Operation safe crossing: using science within a community intervention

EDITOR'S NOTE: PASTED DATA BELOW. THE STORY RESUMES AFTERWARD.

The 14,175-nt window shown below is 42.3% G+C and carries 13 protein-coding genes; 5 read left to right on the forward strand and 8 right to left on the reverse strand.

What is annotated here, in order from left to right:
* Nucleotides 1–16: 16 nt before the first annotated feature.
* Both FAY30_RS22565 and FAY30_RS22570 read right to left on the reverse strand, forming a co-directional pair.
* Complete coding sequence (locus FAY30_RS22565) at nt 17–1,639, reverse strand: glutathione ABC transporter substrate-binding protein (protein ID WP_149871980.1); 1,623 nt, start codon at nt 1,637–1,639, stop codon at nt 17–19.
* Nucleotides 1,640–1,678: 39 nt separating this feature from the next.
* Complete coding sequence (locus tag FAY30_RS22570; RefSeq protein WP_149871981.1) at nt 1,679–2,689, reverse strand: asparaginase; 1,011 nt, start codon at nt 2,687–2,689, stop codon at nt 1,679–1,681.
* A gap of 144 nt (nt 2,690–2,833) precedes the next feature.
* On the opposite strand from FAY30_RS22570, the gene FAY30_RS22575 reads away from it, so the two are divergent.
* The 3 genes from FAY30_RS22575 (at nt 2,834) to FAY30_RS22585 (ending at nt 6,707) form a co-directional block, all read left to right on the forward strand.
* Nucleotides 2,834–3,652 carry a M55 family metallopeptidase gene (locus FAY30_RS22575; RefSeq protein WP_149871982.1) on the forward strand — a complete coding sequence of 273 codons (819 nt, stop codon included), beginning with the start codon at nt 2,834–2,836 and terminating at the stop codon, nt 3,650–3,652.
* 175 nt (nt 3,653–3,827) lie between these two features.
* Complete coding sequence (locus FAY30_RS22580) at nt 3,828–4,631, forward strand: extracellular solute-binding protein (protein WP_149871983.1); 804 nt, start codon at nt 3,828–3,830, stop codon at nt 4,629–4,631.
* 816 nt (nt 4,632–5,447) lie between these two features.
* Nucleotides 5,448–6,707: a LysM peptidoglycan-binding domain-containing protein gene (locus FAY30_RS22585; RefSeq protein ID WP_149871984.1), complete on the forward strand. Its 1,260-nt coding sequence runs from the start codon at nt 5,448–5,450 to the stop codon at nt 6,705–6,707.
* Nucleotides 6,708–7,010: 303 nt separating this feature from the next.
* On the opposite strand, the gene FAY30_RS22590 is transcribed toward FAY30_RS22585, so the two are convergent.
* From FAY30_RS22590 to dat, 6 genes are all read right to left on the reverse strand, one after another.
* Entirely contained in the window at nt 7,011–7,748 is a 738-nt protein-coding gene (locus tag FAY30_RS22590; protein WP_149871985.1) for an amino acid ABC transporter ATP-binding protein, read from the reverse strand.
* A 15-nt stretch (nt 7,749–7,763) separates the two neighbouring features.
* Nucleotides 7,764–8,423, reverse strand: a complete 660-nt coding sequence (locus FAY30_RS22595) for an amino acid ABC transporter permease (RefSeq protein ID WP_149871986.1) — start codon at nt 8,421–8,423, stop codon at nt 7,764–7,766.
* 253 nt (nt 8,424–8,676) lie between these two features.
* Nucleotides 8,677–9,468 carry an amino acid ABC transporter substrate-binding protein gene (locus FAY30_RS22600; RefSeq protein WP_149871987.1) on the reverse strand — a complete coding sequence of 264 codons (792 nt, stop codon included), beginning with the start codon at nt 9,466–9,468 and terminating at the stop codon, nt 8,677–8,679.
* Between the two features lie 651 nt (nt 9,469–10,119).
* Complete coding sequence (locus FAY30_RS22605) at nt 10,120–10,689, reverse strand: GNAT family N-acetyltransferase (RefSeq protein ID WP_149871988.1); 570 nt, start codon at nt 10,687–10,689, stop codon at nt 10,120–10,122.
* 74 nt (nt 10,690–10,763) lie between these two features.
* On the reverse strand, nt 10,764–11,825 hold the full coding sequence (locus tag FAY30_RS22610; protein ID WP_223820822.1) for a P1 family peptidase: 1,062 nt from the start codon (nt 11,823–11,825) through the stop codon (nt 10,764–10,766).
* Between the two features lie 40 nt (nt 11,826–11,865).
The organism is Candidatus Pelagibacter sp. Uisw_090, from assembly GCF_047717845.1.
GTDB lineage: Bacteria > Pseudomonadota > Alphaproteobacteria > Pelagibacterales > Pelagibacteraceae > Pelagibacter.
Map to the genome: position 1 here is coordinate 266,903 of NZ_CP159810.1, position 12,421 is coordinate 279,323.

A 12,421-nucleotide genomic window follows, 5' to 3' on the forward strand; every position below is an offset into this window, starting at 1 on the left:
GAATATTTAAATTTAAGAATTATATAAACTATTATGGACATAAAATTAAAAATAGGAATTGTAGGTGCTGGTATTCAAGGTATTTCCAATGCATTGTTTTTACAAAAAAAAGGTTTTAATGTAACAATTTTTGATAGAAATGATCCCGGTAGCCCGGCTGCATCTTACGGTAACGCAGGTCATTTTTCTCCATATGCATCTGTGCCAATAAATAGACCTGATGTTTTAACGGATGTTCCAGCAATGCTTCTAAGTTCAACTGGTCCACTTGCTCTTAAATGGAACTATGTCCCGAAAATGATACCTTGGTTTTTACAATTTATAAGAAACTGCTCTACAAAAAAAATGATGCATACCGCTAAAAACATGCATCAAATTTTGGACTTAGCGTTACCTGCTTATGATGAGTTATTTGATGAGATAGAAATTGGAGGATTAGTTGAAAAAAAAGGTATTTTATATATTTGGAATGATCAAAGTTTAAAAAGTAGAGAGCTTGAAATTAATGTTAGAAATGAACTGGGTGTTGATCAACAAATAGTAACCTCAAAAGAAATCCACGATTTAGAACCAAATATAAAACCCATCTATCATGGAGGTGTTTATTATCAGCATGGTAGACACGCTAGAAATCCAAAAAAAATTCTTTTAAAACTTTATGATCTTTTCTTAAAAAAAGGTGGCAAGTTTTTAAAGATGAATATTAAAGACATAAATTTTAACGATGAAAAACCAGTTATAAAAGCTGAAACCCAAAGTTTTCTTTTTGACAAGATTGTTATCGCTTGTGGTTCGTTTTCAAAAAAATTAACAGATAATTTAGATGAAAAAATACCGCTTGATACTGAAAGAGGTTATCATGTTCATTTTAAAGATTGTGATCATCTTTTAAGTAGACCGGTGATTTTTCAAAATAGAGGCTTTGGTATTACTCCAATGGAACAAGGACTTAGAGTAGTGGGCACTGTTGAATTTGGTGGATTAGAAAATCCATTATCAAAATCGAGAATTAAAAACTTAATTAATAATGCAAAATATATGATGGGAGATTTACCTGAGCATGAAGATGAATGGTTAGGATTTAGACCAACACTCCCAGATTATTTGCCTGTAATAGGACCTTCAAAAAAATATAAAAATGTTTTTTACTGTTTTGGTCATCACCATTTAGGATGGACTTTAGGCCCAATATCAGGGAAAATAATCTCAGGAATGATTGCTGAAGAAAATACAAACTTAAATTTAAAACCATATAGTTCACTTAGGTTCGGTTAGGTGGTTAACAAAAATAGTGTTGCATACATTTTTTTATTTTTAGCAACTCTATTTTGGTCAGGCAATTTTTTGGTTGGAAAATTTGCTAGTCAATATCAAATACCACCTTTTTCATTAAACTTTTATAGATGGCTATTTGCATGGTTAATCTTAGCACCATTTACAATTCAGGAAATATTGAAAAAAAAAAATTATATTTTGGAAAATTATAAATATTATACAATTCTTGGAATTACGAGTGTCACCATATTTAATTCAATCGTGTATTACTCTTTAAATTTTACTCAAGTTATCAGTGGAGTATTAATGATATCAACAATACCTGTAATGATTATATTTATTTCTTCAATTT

AIMS: To evaluate a large drunk-driving enforcement program at the US/Mexican border to reduce the number of youths crossing the border to drink in Tijuana. This paper also describes the research data used to develop and manage the program. Data from a border breath-test survey were used to dramatize the problem and gain public support for action. The data were also used to help design the enforcement effort and measure progress in reducing the cross-border drinking problem. DESIGN: The number of news events generated around the occurrence of special enforcement efforts were used to measure project activity and to predict changes in the numbers of youths crossing into Mexico, their returning BACs and reductions in alcohol-related crashes during a 3-year period. SETTING: An urban county on the Mexican border. PARTICIPANTS: Underage youths aged 18-20 years and young adults aged 21-30 years residing in San Diego County. MEASUREMENTS: Immigration and Naturalization Services provided population counts of the number of individuals crossing each weekend night from Tijuana into the United States through the San Ysidro border facility. Breath-test surveys of a random sample of these returning crossers provided data on the number of US residents visiting bars and nightclubs in Tijuana and on alcohol consumption at Tijuana bars and nightclubs. Night-time had-been-drinking crash data involving young drivers in several California counties served as an outcome measure of public health and safety. FINDINGS: Analysis of data involving more than 2 million pedestrians returning from Tijuana indicated that the Operation Safe Crossing program reduced the number of late-night crossers by 31.6%. CONCLUSIONS: Effective use of data through media advocacy programs to support an enforcement effort can reduce alcohol-related crashes.